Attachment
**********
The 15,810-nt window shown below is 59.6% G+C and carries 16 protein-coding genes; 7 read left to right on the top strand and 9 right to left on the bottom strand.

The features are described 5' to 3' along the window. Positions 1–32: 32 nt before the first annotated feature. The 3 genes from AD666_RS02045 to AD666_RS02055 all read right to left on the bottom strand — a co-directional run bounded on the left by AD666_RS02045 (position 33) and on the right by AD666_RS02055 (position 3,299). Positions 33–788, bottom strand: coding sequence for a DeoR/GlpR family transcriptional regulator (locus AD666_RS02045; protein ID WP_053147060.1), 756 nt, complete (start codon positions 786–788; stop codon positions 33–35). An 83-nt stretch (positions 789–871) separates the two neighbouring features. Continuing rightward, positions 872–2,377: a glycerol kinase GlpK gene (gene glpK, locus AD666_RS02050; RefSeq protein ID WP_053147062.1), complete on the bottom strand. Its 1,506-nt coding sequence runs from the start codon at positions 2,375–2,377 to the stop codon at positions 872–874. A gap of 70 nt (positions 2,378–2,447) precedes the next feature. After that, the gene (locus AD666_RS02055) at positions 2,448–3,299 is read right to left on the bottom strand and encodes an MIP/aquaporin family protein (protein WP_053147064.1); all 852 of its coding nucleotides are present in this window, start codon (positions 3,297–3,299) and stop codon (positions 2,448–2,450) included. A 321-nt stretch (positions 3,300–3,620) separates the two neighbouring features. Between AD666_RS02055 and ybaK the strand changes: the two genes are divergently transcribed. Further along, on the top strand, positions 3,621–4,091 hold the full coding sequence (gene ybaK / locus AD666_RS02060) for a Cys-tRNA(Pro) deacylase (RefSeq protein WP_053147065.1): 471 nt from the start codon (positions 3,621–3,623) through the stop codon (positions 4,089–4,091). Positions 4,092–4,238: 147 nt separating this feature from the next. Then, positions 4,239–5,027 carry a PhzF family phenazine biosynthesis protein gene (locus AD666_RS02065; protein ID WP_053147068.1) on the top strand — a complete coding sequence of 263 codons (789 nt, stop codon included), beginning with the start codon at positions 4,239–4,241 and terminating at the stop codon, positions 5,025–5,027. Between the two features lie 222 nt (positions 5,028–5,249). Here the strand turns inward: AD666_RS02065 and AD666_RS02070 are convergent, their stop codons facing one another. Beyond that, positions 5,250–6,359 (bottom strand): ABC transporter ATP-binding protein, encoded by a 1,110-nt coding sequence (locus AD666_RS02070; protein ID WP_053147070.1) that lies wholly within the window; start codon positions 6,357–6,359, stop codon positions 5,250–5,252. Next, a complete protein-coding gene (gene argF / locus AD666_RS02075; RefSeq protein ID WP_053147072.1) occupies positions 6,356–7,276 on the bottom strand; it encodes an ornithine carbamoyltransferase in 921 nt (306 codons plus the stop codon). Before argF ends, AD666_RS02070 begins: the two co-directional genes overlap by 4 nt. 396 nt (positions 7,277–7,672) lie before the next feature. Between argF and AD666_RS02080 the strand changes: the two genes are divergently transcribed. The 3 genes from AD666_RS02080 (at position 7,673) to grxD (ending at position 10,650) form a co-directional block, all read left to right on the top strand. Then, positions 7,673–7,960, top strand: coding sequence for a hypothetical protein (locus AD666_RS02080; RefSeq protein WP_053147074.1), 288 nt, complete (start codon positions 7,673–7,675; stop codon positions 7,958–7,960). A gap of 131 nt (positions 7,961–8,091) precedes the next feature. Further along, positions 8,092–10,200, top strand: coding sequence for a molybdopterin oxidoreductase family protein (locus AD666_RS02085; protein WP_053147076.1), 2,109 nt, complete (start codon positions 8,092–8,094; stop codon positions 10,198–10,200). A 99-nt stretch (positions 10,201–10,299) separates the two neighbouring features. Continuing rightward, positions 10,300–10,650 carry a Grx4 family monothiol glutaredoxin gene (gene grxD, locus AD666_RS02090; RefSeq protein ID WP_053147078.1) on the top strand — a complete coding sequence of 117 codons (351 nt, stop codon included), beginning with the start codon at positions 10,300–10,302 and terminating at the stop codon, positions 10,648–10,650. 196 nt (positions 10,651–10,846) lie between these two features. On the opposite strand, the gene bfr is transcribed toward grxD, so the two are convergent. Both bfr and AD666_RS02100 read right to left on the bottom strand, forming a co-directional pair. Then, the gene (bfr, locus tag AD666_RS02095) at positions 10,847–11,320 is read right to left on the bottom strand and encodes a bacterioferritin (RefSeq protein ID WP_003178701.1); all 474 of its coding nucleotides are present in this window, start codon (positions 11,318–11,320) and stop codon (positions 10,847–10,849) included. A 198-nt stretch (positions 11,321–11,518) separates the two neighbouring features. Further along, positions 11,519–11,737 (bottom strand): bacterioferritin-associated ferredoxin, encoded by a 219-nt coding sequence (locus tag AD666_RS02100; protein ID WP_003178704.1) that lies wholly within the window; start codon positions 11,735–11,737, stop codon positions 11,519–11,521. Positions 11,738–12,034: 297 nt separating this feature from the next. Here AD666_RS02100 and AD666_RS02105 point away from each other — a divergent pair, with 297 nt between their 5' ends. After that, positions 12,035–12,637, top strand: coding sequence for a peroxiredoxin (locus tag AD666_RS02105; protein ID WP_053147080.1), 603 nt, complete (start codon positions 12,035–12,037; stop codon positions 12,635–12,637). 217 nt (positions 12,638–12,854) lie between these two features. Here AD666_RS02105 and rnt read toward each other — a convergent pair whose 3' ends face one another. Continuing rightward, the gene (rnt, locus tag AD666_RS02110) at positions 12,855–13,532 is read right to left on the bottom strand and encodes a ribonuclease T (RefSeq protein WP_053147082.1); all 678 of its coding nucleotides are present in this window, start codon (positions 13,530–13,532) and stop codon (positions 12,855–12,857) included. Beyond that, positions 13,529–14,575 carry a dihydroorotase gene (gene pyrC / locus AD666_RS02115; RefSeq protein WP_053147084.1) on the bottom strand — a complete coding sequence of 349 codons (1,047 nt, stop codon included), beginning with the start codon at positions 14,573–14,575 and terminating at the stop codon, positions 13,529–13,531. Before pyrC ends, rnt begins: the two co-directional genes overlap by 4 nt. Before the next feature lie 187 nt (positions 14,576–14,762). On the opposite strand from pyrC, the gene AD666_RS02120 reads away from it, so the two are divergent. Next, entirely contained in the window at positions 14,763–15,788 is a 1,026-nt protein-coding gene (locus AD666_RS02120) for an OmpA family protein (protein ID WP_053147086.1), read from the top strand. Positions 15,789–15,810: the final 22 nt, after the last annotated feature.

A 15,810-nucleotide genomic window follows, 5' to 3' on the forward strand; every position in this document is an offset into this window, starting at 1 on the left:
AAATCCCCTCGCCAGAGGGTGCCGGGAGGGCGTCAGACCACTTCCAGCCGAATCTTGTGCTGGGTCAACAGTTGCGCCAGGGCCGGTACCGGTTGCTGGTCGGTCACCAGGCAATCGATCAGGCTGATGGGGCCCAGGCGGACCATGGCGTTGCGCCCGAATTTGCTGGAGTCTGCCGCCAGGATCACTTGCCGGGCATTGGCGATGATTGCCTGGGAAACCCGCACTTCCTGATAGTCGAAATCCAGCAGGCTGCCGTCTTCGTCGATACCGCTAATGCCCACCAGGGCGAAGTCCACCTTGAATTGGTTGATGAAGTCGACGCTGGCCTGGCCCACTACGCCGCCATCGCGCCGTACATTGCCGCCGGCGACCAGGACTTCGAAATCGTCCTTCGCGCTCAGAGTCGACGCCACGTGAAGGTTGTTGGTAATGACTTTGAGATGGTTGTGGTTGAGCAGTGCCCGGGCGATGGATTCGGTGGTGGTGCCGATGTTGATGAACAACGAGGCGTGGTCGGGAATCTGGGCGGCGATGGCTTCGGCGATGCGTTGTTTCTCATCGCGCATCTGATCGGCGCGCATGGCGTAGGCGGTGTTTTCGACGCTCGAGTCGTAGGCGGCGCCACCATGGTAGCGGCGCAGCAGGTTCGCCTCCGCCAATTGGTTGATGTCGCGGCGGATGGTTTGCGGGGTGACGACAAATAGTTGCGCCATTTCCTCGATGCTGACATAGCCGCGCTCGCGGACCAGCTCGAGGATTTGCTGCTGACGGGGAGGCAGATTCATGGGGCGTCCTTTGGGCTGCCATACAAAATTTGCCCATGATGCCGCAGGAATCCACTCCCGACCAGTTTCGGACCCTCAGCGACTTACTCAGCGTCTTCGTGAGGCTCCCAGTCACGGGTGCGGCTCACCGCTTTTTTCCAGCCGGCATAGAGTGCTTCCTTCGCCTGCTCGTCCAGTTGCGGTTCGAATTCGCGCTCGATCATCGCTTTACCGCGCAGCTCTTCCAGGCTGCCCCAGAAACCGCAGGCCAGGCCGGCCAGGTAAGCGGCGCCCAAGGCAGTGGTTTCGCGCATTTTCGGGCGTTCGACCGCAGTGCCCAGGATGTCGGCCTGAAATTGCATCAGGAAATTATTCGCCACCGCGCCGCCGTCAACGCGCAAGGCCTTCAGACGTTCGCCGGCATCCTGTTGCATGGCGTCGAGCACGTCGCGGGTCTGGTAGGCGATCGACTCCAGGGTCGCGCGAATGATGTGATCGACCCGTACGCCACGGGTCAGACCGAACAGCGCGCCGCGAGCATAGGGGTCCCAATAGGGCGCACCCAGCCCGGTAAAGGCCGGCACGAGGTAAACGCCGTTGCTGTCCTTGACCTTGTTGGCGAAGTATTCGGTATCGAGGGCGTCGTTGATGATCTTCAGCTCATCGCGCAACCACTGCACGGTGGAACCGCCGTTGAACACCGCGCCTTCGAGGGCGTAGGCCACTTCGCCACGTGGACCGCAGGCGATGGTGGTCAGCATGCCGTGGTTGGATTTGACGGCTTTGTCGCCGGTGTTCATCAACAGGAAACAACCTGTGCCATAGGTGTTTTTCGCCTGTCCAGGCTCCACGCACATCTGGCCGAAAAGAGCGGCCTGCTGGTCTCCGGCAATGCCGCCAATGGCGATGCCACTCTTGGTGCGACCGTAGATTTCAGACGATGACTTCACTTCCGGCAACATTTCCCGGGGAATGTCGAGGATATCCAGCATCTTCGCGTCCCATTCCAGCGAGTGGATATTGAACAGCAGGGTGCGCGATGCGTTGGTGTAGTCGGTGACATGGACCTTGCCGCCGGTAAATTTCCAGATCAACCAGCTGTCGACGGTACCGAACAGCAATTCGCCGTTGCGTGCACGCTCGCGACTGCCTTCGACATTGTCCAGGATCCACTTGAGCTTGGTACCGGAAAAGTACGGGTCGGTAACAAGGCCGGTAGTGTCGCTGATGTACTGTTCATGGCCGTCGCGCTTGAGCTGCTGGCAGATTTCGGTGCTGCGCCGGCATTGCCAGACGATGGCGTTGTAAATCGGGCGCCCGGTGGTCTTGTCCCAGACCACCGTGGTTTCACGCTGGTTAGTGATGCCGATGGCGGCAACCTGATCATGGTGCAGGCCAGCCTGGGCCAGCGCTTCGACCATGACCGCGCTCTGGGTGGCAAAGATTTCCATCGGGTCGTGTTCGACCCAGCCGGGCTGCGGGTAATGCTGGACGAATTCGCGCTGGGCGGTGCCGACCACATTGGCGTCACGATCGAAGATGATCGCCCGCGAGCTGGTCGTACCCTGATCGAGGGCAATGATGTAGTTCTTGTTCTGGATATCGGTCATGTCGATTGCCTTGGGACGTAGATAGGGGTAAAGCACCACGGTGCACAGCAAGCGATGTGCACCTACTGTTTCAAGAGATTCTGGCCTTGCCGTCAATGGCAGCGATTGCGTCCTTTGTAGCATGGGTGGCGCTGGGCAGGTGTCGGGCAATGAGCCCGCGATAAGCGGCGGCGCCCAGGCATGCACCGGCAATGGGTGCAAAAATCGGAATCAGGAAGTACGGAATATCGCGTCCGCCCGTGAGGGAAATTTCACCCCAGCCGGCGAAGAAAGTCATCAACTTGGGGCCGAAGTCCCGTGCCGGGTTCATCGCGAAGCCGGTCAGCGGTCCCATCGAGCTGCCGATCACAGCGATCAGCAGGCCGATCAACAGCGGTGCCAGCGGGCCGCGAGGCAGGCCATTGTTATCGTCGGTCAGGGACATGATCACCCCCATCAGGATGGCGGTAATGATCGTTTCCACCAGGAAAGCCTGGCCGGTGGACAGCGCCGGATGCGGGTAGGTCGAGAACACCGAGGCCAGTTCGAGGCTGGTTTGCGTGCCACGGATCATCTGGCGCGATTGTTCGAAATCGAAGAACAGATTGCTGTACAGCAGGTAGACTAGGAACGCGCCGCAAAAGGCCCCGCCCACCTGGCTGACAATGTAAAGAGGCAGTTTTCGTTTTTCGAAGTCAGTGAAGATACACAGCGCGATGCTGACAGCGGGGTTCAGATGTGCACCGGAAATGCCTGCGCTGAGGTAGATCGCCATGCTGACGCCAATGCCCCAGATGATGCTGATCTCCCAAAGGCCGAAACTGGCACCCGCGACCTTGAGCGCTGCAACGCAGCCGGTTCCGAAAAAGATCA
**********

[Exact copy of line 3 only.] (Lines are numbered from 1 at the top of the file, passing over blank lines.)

A 15,810-nucleotide genomic window follows, 5' to 3' on the forward strand; every position in this document is an offset into this window, starting at 1 on the left: